Monday, December 26, 2011

Thoracic Outlet Syndrome After Motor Vehicle Accidents


Thoracic Outlet Syndrome After Motor Vehicle Accidents

                Thoracicoutlet syndrome (TOS) is a recognized sequelae of motor vehicle accidents (MVAs) in general, and whiplash injuries in particular. In 1977, Capistrant described 35 cases of TOS induced by trauma, 80% of which were whiplash injuries. Moore, in 1986, found that 33% of whiplash injury patients reported arm symptoms which he related to TOS. Sanders found that of 668 patients operated on for TOS, 32% had been involved in a rear-end accident and 25% had been in a side or head-on collision.

                Now, a new study adds to the body of knowledge of whiplash-induced TOS. In this report, 90 patients who had been sent to a Canadian pain clinic were diagnosed with TOS. Of these 90 patients, 32 (35.6%) has TOS associated with an MVA. The mean symptom duration at the time of the study was 37 months. 

                One half of the patients were chosen (not randomly selected) for surgery, the other half for conservation treatment. Only 7 of 15 (47%) of the surgical patients had “very good to excellent” results, and 3 of these patients later had recurrence of symptoms. In short, only 4 of 15 patients (26.6%) had good results from surgery. Six patients had reoperation, and only one of these had positive results.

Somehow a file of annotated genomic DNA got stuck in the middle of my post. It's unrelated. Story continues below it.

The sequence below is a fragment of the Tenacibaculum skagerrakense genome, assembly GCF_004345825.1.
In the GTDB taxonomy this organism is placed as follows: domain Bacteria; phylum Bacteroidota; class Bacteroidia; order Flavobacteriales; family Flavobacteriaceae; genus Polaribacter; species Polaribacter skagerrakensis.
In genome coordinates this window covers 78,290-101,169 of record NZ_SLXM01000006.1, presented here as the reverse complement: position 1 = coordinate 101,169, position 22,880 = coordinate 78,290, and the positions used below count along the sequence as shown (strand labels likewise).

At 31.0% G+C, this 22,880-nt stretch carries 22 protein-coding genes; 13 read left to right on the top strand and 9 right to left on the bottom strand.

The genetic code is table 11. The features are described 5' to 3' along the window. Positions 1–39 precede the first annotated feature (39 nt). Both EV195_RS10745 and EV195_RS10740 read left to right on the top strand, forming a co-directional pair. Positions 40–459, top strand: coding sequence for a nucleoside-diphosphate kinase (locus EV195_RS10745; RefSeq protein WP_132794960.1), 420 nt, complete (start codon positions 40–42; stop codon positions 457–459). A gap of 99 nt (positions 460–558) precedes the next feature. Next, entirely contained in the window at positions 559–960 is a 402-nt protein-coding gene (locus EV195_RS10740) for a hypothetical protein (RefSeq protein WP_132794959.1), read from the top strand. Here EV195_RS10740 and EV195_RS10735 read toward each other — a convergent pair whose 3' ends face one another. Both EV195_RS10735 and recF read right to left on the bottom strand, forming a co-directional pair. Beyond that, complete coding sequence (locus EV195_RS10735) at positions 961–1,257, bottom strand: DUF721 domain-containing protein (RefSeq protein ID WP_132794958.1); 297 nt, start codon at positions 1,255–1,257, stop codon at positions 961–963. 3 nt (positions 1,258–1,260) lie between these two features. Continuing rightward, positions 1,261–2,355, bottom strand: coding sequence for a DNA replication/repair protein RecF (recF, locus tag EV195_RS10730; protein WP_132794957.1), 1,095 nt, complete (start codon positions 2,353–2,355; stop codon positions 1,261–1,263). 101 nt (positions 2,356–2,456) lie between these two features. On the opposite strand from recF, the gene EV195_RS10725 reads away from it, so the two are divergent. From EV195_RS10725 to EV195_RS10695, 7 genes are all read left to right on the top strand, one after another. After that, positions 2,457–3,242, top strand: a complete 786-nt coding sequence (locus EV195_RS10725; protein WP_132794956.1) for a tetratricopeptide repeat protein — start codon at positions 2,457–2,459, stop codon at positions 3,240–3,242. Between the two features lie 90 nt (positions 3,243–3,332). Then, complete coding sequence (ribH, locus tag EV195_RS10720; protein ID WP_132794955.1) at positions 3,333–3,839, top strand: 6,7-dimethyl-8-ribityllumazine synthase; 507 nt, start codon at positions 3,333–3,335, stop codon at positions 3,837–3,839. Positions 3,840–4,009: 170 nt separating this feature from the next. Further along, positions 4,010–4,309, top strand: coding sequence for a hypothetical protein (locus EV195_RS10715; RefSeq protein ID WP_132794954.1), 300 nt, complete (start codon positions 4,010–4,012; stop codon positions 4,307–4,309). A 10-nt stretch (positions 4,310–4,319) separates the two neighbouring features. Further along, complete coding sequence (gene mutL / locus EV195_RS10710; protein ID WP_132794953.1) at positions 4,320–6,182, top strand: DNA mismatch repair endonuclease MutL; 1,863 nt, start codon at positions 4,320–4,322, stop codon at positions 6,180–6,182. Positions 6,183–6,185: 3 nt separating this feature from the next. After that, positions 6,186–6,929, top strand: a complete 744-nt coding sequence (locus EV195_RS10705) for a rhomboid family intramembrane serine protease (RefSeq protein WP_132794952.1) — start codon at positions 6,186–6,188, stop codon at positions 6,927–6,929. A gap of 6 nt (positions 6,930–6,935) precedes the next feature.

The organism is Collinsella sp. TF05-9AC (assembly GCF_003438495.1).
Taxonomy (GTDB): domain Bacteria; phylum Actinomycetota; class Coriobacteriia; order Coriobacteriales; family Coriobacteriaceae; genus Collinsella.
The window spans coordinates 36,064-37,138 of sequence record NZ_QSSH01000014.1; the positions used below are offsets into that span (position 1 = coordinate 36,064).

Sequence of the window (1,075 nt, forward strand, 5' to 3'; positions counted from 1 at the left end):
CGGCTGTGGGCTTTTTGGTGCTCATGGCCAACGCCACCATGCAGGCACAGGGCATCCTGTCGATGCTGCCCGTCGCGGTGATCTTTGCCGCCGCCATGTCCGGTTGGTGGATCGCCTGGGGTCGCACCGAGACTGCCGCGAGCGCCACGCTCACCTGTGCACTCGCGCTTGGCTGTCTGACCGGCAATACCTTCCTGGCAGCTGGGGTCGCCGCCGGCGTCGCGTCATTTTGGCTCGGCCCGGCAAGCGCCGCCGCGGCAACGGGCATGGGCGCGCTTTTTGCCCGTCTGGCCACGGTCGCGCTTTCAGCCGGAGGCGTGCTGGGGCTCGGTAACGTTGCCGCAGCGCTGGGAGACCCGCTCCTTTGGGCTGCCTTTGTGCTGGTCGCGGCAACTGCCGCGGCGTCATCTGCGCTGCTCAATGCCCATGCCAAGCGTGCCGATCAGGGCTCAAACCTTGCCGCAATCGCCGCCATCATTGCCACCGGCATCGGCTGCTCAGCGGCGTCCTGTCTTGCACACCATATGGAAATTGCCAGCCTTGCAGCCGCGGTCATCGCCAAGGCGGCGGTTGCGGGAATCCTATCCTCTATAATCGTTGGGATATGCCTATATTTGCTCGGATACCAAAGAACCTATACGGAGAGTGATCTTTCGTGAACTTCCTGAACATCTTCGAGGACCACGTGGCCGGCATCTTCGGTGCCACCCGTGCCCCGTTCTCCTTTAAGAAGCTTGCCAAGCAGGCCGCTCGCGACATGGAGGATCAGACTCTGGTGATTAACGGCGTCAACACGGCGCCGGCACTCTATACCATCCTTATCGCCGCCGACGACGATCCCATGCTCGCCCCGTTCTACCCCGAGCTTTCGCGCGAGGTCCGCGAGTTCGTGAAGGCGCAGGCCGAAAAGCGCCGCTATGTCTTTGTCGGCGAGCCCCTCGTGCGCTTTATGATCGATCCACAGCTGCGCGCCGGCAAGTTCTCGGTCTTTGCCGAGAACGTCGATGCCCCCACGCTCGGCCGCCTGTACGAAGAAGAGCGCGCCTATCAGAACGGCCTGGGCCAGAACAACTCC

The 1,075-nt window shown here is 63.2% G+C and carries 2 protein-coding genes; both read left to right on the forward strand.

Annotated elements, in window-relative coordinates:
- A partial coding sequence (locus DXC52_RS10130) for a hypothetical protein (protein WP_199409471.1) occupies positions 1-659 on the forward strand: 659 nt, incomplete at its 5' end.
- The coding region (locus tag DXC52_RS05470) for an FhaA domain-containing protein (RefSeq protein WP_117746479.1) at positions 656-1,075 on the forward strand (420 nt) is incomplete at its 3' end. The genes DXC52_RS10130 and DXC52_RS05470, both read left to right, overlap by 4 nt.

In the conservative management group, 3/15 (20%) had “very good to excellent” results, and 3/15 (20%) had modest pain relief. 60% had no pain relief.

                Surgical findings: “…13/15 patients (87%) were found to have primarily muscultendinous anomalies in the form of tight bands or thick muscle attachments.” This is consistent with reports by Sanders regarding fibrous bands in the scaleness in these patients.

                The low rate of surgical success in the treatment of TOS has been discussed by others, including Lindgren and Oksala, who suggested that surgical success may simply by placebo.

                One very important finding of this study was that 67% of the TOS symptoms were on the side of the driver’s shoulder strap, suggesting that the force of the body against the shoulder restraint during whiplash may be responsible for some TOS problems.

2 comments:

Anonymous said...

Great post thanks!

Erica said...

Your research helps me to do great improvements in my clinic. Thanks a lot.

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